Rossmoor resident recalls when Navy Jet landed in his backyard
Burton Schild, an orthodontist, was one of Rossmoor’s original residents, owning a home on Yellowtail Drive that backed up to Los Alamitos Blvd (later changed to Seal Beach Blvd.). Now retired, last year Burton took a creative writing class at Long Beach State. Instructed to write about what you know, Burton chose to write about something he knew intimately – the day a Navy fighter jet crashed into his backyard. Fortunately none of his family was hurt and Burton tells the story with fear and humor. He graciously has let us reprint it here.
PROVIDENCE ON YELLOWTAIL DRIVE
By Burton Schild
Long Beach Press-Telegram – December 16, 1966
“Jet Bomber Crashes in Rossmoor
Debris Sets Fire, rips into homes. Navy pilot chutes to safety. No one seriously injured.
December 15, 4:15 p.m.
“Dr Schild, your wife is calling. She wants to speak with you and sounds very upset.”
As I walk briskly down the hallway, toward my private office, I wondered “What did those kids do now?”
Burt, you must come home. There has been a terrible plane crash. People have been killed. It hit electric lines, which fell, sparking, into our backyard. We have no electricity or phone. I’m calling from Harriett Devers house. It came through our backyard and barely missed our house. Come home!”
“Are you and the kids OK?”
“Yes, we are.” And I felt life for the first time.
“Well, if you and the kids are OK, I have a few patients to finish up, then I’ll come right home.”
“Come home now,” she insisted. “Come home now!”
I immediately alerted my staff. “Becky, please chip the cement on the bands I just inserted, and check the patients for loose or broken appliances. Sara, help Becky, and when you are done, dismiss everyone. Louella, please explain to the parents in the waiting room that I’ve had an emergency at home and re-appoint the patients.”
As I dashed down the hall, I removed my gown, grabbed my windbreaker and sped home in my new Buick Electra.
Los Alamitos Naval Air Station
Los Alamitos, CA
December 15,1966 3:15pm
The young Marine captain taxied toward the end of the runway in preparation for a routine flight. When air traffic control gave permission to take off, he gunned the engine of his Douglas Skyhawk, which accelerated instantly down the flight path, and as he pulled back on the stick, swiftly became airborne. Then the unthinkable occurred; his magnificent bird suddenly lost power and he realized he would not clear the eucalyptus grove which was dead ahead. As he activated his eject mechanism he must have thought, “I’m going to die.”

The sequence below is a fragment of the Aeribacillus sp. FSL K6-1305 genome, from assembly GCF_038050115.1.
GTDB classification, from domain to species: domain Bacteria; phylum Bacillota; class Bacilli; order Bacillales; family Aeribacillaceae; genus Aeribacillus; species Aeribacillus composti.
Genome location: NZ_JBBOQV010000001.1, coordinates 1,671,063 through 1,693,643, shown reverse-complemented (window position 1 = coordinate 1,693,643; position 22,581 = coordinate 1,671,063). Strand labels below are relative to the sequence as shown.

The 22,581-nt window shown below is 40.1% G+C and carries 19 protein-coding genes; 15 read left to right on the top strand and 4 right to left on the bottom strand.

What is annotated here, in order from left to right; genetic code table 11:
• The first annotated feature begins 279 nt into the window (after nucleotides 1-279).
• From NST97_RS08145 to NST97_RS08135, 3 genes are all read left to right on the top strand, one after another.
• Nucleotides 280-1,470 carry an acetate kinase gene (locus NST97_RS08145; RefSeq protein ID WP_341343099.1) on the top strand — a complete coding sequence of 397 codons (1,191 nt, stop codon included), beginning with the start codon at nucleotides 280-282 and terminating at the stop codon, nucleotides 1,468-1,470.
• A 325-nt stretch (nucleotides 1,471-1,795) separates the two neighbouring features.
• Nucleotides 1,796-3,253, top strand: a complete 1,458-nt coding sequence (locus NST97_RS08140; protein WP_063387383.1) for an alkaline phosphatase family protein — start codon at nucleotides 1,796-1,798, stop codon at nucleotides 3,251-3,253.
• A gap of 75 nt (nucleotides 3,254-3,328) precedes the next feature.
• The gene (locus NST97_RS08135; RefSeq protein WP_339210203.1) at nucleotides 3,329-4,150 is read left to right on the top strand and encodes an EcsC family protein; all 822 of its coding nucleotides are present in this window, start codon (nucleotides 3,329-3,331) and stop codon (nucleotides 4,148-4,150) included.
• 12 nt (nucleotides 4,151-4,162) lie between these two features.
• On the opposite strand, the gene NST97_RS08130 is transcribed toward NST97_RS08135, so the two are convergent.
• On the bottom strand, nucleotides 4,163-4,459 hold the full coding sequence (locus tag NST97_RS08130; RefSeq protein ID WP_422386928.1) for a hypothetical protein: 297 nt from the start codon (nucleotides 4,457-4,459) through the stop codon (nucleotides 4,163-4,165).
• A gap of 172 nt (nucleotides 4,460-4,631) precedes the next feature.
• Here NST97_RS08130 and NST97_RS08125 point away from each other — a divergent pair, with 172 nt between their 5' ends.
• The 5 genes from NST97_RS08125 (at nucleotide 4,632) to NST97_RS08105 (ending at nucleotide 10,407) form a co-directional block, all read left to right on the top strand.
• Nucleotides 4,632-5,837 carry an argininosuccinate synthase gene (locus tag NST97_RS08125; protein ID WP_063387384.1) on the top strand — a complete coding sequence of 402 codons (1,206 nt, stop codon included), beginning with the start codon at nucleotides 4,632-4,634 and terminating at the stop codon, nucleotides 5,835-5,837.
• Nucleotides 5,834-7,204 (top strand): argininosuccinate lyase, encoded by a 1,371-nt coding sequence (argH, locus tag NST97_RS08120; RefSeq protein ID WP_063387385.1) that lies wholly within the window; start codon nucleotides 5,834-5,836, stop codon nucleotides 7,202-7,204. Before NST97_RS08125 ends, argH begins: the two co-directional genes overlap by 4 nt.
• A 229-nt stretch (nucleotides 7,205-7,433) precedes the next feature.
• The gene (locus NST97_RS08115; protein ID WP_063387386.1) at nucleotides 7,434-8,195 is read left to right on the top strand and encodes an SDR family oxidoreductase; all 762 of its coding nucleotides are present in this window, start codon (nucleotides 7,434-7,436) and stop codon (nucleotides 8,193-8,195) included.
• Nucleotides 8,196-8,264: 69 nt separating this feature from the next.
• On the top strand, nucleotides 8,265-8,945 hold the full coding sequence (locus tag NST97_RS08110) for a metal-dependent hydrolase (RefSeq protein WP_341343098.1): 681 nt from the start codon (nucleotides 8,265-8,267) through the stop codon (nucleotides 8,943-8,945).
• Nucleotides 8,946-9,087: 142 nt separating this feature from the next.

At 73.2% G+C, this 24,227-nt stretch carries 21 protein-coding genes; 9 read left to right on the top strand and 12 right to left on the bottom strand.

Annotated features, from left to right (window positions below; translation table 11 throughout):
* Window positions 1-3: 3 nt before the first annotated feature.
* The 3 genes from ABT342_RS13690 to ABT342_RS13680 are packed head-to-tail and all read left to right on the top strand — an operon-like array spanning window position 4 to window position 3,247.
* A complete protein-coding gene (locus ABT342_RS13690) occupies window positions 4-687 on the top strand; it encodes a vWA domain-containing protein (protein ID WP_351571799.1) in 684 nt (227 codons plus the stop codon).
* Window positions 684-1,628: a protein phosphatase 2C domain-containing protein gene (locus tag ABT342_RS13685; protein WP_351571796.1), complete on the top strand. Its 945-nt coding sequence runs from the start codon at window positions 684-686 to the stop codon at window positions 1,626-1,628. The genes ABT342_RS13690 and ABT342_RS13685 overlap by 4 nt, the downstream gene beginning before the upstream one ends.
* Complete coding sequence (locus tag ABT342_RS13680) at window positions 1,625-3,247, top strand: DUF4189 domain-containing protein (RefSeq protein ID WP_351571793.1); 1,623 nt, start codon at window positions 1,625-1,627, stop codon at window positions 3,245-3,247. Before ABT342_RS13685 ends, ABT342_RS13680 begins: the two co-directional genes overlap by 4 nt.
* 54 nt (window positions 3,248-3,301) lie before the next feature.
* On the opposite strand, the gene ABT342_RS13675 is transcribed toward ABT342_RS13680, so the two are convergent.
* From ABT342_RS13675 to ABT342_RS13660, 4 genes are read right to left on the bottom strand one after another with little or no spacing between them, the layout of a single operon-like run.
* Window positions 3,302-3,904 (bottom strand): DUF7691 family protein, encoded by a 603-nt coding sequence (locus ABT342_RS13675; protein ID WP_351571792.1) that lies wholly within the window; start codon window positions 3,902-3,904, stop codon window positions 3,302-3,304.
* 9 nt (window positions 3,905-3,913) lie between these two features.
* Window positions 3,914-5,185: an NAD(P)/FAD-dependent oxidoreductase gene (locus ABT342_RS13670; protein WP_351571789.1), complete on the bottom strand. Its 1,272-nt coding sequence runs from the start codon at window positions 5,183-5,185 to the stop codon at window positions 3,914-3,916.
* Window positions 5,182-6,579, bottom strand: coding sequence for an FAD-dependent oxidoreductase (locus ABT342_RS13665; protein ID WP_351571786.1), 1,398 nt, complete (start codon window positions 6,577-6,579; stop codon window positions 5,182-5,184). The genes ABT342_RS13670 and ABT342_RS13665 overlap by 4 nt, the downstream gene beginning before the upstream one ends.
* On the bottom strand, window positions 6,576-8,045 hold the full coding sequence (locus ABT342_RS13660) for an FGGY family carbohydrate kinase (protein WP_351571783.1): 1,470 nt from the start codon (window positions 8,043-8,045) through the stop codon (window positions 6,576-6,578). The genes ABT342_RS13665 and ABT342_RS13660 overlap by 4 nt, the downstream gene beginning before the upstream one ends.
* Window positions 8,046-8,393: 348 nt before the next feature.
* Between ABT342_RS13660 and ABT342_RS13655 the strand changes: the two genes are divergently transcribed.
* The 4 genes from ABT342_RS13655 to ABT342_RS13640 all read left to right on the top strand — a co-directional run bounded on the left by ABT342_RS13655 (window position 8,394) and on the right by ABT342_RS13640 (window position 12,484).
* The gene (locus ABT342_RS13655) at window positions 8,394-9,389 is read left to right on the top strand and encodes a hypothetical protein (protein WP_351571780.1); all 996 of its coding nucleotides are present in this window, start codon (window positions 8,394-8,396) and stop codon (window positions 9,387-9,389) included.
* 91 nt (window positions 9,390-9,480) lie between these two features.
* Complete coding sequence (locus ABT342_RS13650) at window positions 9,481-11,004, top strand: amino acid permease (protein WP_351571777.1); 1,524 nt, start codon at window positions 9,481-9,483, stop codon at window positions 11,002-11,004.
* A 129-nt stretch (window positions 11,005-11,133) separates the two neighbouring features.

Our home on Yellowtail Drive in Rossmoor backed onto Los Alamitos Boulevard, with a beautiful eucalyptus grove located on the opposite side of the thoroughfare. Beyond that lay the Los Alamitos Naval Air Station. The date was December 15, 1966 at 3:30pm.
My pregnant wife, Florence, with 6-year old Steve at her side, stood at the kitchen sink, gazing peacefully through the window at the gently rustling foliage of the tall trees. Stevie’s four year brother, Lindy, and his playmate, Mark Devers, busily shaped Play-Dough in one of the bedrooms.
Suddenly the trees tore asunder, as branches and leaves, exploded in all directions. They heard an ear-splitting roar as a flaming metal monster hurtled toward them. It broke through th3e high-tension lines, which fell sputtering into the backyard. A sudden surge of adrenalin crossed the placenta, causing our unborn daughter to kick violently. Flo thought, “Oh, God, we’re going to die.”
In the air above Rossmoor, 3:35 pm
The explosive energy of the ejection jettison the pilot straight up into the air, causing him to temporarily black out. When he quickly regained consciousness, his apprehension was relieved upon perceiving the billowing canopy of his open chute above him. He touched down with substantial force upon the roof of a camper parked on Rowena Drive, experienced a sharp pain in his leg, breathed a sigh of relief and may have thought, “Thank God I made it.”
Rossmoor, 4:45 pm
When I attempted to enter Yellowtail Drive, a wooden barrier blocked my way and a burly Navy shore patrolman approached the car.
“I’m sorry, sir, this street is closed to all traffic,” he stated emphatically.
“I live at 3412,” I replied.
He asked to see my ID. I acquiesced, and he permitted my entry. The acrid stench of kerosene seared my nostrils as I pulled into the driveway and attempted to activate the automatic garage door opener.